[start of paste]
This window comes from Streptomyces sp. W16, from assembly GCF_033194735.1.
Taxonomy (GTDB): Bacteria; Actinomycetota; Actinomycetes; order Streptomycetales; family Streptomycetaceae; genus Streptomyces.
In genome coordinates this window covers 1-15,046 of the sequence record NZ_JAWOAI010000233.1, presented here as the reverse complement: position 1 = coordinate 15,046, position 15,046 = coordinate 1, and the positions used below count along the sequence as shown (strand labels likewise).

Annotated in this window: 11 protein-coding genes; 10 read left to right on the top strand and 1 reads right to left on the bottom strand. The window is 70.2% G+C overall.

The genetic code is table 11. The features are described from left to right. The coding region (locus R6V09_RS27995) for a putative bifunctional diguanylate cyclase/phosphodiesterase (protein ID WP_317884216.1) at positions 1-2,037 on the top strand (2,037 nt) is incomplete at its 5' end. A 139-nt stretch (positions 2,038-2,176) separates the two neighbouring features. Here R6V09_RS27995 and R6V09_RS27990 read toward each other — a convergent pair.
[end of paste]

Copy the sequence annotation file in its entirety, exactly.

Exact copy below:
This window comes from Streptomyces sp. W16, from assembly GCF_033194735.1.
Taxonomy (GTDB): Bacteria; Actinomycetota; Actinomycetes; order Streptomycetales; family Streptomycetaceae; genus Streptomyces.
In genome coordinates this window covers 1-15,046 of the sequence record NZ_JAWOAI010000233.1, presented here as the reverse complement: position 1 = coordinate 15,046, position 15,046 = coordinate 1, and the positions used below count along the sequence as shown (strand labels likewise).

Annotated in this window: 11 protein-coding genes; 10 read left to right on the top strand and 1 reads right to left on the bottom strand. The window is 70.2% G+C overall.

The genetic code is table 11. The features are described from left to right. The coding region (locus R6V09_RS27995) for a putative bifunctional diguanylate cyclase/phosphodiesterase (protein ID WP_317884216.1) at positions 1-2,037 on the top strand (2,037 nt) is incomplete at its 5' end. A 139-nt stretch (positions 2,038-2,176) separates the two neighbouring features. Here R6V09_RS27995 and R6V09_RS27990 read toward each other — a convergent pair.